S&S in New York was a large office that at times employed over 100 people and also designed cutters, powerboats, tugs and smaller navy craft. Its reputation, however, came from sailing yachts. The brothers Olin J. Stephens and Roderick Jr. had chosen the stock market crash year of 1929, of all years, to start their business. Father Roderick Stephens ordered a 52-foot yawl from his son, Dorade, to help him get started. She immediately won the transatlantic race from Newport to Plymouth and subsequently the Fastnet Race. An unusually slim, light boat – but strong and fast. From then on, the S&S boats got better and better. Finisterre was even more successful than Dorade, the S&S yacht cleaned up in the Bermuda Race, in Transatlantic races and in the Fastnet. The 6mR yacht Goose, namesake of this magazine, was built in 1938 and was considered unbeatable for a long time. She was the first 6mR yacht to be built after extensive testing in the towing tank.


For a long time, »computing« was done with the help of slide rules, multiplication tables and logarithm tables. Olin Stephens was able to work out a complete lines drawing with straightedges and curve rulers in a long working day of eleven hours. In the 1960s, he recalled, calculators replaced slide rules, then came computers. The drawing tables were abolished except for three, on which drawings plotted by the computer could be laid out. But one thing remained the same for the time being: the designers designed the boat according to the customer's ideas, the computer was just a tool. Designing was a creative achievement.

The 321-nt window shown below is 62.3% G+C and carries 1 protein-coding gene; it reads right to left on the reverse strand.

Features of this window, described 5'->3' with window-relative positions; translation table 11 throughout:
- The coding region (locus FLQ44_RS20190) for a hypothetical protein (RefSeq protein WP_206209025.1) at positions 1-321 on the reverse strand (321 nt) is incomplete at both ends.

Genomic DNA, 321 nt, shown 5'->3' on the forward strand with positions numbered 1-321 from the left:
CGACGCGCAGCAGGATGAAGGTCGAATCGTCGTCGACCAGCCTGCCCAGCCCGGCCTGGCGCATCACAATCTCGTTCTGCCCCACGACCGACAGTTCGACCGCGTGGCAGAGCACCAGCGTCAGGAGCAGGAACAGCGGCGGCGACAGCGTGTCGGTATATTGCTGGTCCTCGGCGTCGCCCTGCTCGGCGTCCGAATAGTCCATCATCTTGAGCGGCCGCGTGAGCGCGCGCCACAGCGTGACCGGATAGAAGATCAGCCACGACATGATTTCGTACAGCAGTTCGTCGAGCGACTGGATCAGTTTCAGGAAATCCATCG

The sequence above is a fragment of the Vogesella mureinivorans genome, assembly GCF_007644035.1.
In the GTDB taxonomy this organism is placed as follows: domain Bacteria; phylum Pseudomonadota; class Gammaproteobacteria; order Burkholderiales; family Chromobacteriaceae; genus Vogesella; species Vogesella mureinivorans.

However, intuition was not a matter of luck for Olin Stephens. He had dropped out of his studies at the MIT and taught himself the mathematics he needed to design. As early as 1928, one year before founding the company with yacht broker Drake Sparkman, Olin Stephens expressed his conviction in an article for the magazine »Yachting«: »In any design the most important factors of speed seem to be the long water lines and large sail area, with moderate displacement and small wetted surface. Then comes beauty, by which is meant clean, fair, pleasing lines. Though per se beauty is not a factor of speed, the easiest boats to look at seem to be the easiest boats to make go fast.«


Many physicists are convinced that in the end a theory that is not mathematically beautiful is not correct. David Pedrick, a designer who began his career at Sparkman & Stephens, said of his former boss: »He felt that Mother Nature prefers beautiful shapes, so he stressed beauty in his designs and not just brutal performance.«